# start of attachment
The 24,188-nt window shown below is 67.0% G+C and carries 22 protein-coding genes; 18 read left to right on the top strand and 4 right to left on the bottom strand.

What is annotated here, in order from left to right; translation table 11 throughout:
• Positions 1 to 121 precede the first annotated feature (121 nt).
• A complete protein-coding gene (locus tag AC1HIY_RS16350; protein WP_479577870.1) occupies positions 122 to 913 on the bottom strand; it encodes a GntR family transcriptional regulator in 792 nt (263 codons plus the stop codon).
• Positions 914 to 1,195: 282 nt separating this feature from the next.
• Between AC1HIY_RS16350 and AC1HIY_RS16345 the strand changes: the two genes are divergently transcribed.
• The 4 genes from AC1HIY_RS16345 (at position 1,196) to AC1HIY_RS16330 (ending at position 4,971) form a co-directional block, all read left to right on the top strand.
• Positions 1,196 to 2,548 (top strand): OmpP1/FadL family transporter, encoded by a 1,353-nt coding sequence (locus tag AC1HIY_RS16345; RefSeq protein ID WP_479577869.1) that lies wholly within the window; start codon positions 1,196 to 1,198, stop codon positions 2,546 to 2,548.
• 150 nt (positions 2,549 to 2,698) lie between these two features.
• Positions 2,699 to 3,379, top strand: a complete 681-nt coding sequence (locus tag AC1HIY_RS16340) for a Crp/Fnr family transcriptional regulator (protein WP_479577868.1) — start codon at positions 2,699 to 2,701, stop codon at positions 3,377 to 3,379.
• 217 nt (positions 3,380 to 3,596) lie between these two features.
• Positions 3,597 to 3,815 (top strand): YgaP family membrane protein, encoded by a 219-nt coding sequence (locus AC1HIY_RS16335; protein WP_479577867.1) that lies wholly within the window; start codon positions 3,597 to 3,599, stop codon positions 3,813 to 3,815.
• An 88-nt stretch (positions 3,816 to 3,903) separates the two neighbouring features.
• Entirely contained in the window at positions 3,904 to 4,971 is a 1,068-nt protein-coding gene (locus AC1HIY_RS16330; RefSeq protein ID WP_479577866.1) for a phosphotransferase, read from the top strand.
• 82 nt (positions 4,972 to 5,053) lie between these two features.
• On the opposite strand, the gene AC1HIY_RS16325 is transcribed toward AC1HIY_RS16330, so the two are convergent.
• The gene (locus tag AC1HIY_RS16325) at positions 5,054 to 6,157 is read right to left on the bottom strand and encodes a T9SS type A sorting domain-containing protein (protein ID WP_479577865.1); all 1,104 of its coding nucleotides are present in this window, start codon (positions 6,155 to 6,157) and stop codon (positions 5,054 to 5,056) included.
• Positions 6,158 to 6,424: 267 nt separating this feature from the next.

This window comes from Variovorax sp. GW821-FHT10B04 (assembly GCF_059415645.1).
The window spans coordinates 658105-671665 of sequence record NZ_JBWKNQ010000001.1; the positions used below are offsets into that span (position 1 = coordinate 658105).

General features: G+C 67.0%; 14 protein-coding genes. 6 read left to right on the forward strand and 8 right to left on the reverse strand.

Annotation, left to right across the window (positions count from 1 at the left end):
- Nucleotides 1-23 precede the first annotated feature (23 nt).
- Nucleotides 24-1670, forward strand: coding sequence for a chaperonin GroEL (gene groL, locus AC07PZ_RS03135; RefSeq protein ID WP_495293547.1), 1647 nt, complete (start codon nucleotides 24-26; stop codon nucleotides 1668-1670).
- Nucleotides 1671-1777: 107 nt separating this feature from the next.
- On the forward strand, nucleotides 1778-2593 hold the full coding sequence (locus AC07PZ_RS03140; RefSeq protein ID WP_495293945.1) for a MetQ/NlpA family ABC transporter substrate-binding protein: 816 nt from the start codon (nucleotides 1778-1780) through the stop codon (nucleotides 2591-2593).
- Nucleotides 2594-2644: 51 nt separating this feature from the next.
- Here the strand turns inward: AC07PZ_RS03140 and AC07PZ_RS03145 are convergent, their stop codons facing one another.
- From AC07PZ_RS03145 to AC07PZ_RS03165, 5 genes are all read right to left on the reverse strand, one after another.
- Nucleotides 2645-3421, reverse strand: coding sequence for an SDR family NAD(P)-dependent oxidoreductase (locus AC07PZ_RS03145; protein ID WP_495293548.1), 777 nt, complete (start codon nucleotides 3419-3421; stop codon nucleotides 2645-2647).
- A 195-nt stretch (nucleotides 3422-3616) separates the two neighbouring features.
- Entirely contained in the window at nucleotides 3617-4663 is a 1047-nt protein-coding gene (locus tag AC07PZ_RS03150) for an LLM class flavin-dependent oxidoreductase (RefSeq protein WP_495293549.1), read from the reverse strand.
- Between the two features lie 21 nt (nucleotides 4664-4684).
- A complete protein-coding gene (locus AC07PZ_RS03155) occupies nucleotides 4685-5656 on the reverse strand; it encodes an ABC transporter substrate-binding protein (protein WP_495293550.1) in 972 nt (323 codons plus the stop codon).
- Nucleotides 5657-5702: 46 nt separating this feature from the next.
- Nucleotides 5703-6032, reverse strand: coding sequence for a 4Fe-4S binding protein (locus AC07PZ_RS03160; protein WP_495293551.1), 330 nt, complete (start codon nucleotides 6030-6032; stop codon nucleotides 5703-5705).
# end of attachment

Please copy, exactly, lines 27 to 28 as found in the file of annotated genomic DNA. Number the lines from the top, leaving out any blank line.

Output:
- Nucleotides 2594-2644: 51 nt separating this feature from the next.
- Here the strand turns inward: AC07PZ_RS03140 and AC07PZ_RS03145 are convergent, their stop codons facing one another.